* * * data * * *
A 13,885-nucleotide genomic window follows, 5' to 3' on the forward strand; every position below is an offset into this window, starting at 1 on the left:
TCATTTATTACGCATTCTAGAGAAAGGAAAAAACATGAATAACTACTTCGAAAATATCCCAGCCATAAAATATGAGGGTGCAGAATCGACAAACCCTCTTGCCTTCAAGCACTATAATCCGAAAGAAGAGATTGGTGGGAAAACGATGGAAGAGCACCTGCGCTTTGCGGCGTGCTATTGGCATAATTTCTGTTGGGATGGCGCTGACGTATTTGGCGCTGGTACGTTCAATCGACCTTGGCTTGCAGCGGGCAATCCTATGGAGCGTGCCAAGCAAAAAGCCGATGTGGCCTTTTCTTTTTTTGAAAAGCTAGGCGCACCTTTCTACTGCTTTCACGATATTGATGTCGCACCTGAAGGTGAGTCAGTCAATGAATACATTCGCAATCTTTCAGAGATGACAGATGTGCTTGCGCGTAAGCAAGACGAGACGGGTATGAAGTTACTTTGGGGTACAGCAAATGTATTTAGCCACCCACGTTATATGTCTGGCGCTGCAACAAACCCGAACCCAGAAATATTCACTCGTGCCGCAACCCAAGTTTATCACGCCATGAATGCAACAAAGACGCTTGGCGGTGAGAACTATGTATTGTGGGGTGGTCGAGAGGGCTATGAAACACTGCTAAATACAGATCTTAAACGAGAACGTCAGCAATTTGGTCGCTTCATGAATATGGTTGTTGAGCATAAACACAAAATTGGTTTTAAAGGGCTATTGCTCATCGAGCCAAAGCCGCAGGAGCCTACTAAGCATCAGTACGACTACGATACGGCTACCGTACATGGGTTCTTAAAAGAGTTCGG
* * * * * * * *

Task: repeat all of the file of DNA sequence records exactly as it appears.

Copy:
A 13,885-nucleotide genomic window follows, 5' to 3' on the forward strand; every position below is an offset into this window, starting at 1 on the left:
TCATTTATTACGCATTCTAGAGAAAGGAAAAAACATGAATAACTACTTCGAAAATATCCCAGCCATAAAATATGAGGGTGCAGAATCGACAAACCCTCTTGCCTTCAAGCACTATAATCCGAAAGAAGAGATTGGTGGGAAAACGATGGAAGAGCACCTGCGCTTTGCGGCGTGCTATTGGCATAATTTCTGTTGGGATGGCGCTGACGTATTTGGCGCTGGTACGTTCAATCGACCTTGGCTTGCAGCGGGCAATCCTATGGAGCGTGCCAAGCAAAAAGCCGATGTGGCCTTTTCTTTTTTTGAAAAGCTAGGCGCACCTTTCTACTGCTTTCACGATATTGATGTCGCACCTGAAGGTGAGTCAGTCAATGAATACATTCGCAATCTTTCAGAGATGACAGATGTGCTTGCGCGTAAGCAAGACGAGACGGGTATGAAGTTACTTTGGGGTACAGCAAATGTATTTAGCCACCCACGTTATATGTCTGGCGCTGCAACAAACCCGAACCCAGAAATATTCACTCGTGCCGCAACCCAAGTTTATCACGCCATGAATGCAACAAAGACGCTTGGCGGTGAGAACTATGTATTGTGGGGTGGTCGAGAGGGCTATGAAACACTGCTAAATACAGATCTTAAACGAGAACGTCAGCAATTTGGTCGCTTCATGAATATGGTTGTTGAGCATAAACACAAAATTGGTTTTAAAGGGCTATTGCTCATCGAGCCAAAGCCGCAGGAGCCTACTAAGCATCAGTACGACTACGATACGGCTACCGTACATGGGTTCTTAAAAGAGTTCGG